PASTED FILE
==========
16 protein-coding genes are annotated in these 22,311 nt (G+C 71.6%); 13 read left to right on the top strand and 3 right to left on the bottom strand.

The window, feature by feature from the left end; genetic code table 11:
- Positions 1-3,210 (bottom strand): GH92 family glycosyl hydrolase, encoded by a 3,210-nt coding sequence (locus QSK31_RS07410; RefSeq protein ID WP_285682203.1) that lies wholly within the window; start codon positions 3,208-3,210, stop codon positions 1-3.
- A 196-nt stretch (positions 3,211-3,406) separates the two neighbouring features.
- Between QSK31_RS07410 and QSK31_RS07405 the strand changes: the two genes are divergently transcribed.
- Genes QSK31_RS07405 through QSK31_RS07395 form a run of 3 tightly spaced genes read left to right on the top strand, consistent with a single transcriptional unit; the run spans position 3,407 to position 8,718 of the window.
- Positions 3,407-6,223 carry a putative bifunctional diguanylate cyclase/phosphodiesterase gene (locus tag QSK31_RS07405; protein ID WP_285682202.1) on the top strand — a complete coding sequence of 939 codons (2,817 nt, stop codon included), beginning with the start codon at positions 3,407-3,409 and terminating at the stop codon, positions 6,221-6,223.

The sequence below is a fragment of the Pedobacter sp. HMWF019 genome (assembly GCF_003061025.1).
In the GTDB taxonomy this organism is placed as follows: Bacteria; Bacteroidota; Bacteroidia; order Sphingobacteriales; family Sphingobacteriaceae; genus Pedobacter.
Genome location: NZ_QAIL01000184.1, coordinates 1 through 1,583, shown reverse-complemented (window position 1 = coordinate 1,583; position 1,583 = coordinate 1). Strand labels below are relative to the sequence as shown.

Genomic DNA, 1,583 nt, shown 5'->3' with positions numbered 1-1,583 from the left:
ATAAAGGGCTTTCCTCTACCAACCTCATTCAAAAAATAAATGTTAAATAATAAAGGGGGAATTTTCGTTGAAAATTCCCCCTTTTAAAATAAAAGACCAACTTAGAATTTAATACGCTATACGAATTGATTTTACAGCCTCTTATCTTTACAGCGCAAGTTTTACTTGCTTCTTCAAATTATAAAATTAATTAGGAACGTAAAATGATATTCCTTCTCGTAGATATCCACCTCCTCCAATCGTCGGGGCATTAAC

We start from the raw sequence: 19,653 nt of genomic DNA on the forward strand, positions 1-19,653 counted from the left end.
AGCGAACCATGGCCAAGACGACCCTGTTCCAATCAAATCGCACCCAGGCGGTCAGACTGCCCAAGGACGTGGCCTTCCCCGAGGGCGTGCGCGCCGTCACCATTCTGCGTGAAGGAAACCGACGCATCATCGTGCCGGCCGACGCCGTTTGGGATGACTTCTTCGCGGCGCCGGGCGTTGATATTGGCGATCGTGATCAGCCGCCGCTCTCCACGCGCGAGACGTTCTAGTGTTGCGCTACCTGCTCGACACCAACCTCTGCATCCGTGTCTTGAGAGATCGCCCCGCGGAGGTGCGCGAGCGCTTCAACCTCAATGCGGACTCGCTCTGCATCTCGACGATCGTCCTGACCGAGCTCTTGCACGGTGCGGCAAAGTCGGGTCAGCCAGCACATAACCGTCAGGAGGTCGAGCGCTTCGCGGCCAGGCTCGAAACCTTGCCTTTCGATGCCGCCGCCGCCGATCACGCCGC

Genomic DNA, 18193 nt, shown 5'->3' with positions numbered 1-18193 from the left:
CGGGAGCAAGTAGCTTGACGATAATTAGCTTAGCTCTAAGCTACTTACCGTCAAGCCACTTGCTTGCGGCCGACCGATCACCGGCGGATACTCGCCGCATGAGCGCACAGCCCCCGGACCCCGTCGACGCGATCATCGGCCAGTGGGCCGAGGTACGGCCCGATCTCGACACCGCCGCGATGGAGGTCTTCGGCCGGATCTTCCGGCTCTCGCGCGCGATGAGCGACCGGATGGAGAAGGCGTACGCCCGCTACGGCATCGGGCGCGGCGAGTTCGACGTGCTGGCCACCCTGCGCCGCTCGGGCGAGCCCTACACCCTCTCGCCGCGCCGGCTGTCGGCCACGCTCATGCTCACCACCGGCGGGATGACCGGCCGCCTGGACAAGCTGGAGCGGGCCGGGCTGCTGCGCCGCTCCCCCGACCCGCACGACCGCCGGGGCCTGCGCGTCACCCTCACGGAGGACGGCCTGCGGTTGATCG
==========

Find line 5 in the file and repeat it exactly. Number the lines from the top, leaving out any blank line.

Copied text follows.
- Between QSK31_RS07410 and QSK31_RS07405 the strand changes: the two genes are divergently transcribed.